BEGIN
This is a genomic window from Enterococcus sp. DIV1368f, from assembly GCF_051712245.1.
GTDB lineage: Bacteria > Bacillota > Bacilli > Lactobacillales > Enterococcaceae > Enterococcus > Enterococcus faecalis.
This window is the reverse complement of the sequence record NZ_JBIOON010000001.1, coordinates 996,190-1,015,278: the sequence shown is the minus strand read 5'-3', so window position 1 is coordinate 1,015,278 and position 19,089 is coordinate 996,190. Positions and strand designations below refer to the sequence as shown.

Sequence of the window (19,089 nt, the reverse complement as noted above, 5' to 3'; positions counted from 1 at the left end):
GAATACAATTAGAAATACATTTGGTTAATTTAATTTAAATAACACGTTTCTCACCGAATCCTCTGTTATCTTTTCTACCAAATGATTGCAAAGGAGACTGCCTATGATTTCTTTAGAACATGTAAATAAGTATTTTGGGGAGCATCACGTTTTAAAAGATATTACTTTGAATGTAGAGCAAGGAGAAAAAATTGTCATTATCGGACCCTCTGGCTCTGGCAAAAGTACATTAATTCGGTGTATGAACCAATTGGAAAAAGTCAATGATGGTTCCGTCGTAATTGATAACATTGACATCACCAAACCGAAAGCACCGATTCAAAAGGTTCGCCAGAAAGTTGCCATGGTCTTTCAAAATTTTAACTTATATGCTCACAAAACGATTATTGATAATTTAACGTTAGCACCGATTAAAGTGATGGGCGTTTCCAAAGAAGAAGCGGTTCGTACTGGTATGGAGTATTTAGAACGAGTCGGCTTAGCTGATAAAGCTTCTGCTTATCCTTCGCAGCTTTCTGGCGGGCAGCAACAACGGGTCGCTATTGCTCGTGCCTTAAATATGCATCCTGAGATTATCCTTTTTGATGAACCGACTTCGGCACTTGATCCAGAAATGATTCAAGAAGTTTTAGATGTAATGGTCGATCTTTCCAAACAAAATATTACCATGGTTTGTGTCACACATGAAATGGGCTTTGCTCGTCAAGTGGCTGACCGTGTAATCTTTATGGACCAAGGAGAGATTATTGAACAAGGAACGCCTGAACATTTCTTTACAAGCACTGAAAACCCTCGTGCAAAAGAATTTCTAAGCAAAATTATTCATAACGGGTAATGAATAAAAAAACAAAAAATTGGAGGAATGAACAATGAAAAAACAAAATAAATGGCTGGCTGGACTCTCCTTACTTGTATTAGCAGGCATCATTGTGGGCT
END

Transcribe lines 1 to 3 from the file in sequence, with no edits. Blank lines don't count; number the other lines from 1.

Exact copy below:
This is a genomic window from Enterococcus sp. DIV1368f, from assembly GCF_051712245.1.
GTDB lineage: Bacteria > Bacillota > Bacilli > Lactobacillales > Enterococcaceae > Enterococcus > Enterococcus faecalis.
This window is the reverse complement of the sequence record NZ_JBIOON010000001.1, coordinates 996,190-1,015,278: the sequence shown is the minus strand read 5'-3', so window position 1 is coordinate 1,015,278 and position 19,089 is coordinate 996,190. Positions and strand designations below refer to the sequence as shown.